Louisiana Tech researcher makes worldwide impact, opens doors for students

Aug 25, 2013 | Engineering and Science, Research and Development






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Since receiving the Best of Small Tech US National Innovator Award in 2008, Dr. Yuri Lvov, researcher and professor of chemistry at Louisiana Tech University, has continued to gain worldwide recognition for his work in micro and nanotechnology.

Lvov, who also holds the Tolbert Pipes Eminent Endowed Chair in Micro and Nanosystems, most recently had research published that involves the use of naturally occurring clay tubes measuring only a few billionths of a meter in diameter.  Such tubes are called nanotubes because one nanometer equals one billionth of a meter.

Dr. Yuri Lvov

Dr. Yuri Lvov

One of the many ways Lvov’s research impacts our lives is by allowing the slow release of drugs, such as antiseptic creams, which are loaded into the clay nanotubes and released over the course of days and months, providing extended healing capabilities.  The nanotubes can also enable the drugs to be targeted and released in a certain area of the body.  For example, cosmetic creams are a similar application where vitamins can be released to the skin over a period of up to one week.

“We are the first in the world, and still leading, in using clay nanotubes in these applications,” said Lvov. “I feel very lucky to still be riding at the top of the wave because big universities and companies in China, Germany, and Japan are investing huge amounts of money in this area.”

Dr. Lvov’s clay nanotubes, compared to many other nanotechnology methods, are of interest to industry because they are inexpensive and all natural.  Compared to the typical and expensive materials used in nanotechnology, clay nanotubes are available in thousands of tons at a very low price.  And being natural materials, these nanotubes are not harmful to the environment and are processed following “green” chemistry processes.

Lvov’s nanotubes research was published in “Progress in Polymer Sciences,” which ranked on a scale called the “impact factor” that is commonly used to rank scientific journals, measures 22.9, putting it among the most cited science journals in the world.  Scientists often rank themselves using the number of times their work is cited by others on a scale called the Hirsch index.  Lvov’s work has been cited over 11,000 times and his Hirsch index is 53, which puts him among the most cited chemical scientists in the world.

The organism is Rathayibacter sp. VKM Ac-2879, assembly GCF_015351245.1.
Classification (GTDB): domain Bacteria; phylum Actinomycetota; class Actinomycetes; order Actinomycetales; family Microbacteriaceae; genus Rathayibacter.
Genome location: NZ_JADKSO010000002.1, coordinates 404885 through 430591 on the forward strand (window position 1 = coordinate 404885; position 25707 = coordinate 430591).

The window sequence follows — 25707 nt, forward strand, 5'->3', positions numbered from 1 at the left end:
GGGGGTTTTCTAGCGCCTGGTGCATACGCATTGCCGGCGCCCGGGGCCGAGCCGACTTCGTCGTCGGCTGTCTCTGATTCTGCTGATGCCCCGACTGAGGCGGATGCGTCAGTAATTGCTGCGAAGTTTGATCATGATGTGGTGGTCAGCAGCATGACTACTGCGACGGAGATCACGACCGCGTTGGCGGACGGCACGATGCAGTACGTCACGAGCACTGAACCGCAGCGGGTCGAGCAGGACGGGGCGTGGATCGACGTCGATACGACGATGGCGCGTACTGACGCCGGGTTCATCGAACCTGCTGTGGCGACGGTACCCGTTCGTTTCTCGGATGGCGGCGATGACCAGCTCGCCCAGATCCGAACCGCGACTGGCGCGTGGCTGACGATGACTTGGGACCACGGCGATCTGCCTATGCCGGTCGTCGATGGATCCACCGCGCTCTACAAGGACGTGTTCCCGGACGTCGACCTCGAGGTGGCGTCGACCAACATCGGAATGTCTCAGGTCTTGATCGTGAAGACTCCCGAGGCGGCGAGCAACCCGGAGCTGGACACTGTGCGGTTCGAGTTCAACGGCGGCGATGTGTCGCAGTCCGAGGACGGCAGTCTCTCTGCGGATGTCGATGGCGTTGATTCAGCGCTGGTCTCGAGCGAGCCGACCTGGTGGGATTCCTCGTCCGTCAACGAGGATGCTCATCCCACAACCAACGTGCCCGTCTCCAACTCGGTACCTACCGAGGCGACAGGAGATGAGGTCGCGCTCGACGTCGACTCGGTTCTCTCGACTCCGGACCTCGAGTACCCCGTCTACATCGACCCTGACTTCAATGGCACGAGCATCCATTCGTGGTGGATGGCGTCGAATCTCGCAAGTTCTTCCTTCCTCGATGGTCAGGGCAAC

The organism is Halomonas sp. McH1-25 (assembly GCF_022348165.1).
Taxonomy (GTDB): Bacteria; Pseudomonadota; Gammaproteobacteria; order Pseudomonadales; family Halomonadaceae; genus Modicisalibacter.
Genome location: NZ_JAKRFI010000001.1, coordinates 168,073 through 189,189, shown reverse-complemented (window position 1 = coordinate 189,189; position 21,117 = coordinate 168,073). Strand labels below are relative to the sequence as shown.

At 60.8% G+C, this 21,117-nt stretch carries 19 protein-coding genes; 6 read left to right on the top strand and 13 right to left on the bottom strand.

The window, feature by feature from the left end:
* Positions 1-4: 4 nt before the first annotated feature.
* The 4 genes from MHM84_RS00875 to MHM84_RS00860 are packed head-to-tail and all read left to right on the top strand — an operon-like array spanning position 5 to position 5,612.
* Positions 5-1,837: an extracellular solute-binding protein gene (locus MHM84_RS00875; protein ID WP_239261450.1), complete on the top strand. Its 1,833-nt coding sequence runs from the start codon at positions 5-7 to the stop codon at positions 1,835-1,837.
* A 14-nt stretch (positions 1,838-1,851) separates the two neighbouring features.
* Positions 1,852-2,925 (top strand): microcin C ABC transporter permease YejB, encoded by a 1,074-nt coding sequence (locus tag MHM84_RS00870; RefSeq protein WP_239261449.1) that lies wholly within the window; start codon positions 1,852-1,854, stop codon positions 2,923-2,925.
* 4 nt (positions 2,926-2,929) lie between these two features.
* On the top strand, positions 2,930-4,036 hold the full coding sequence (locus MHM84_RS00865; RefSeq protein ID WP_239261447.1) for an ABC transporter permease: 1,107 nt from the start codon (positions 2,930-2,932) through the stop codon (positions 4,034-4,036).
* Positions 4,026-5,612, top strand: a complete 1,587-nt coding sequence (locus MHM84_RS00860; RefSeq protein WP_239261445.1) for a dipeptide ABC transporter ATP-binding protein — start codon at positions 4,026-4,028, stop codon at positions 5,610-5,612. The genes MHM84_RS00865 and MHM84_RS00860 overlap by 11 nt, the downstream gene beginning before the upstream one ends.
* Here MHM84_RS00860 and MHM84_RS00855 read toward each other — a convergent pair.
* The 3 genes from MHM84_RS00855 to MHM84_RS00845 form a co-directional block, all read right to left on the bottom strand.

Lvov’s recently published research was partially funded by the National Science Foundation, through the Louisiana Alliance for Simulation-Guided Materials Applications (LA-SiGMA).

Another application for Lvov’s research is found in protective coatings on industrial products, such as valves, ships, and plastics.  In this case, instead of filling the nanotubes with medicine, the tubes are filled with chemical compounds that prevent rust, fire, or bacteria, depending on what is needed in each application.  Schlumberger, an oil and gas company operating in over 85 countries around the world, has partnered with Lvov to use his technology in their products.

Lvov’s research has opened doors around the world not only for himself, but also for the students working in his lab. His students have taken part in international collaborations such as the G8 (Great Eight Nations) Collaborative Project, working with Max Planck Institute in Germany,  National Institute of Materials Science in Japan, and Moscow State University in Russia.  These centers are among the world leaders in materials science, and Lvov’s students have been able to combine their engineering expertise with their international research partners’ deep knowledge in chemistry and microbiology.

“My experience working for Dr. Lvov has been invaluable for my personal and professional growth,” said Joshua Tully, chemistry major from Bossier City.  “I am surrounded by intelligent people who have just as much passion as I do for science.  I can confidently say that my association with Dr. Lvov has significantly enhanced my education here at Louisiana Tech.”

Dr. Stan Napper, vice president for research and development at Louisiana Tech, says “Yuri has long been recognized as our chief scientist in nanotechnology and is among the leaders in the world.  He is especially valued as a member of the Louisiana Tech family because of his equally significant contributions to undergraduate and graduate education, basic science research, and to applied research leading to commercializable solutions.”
Written by Alicia Boudreaux –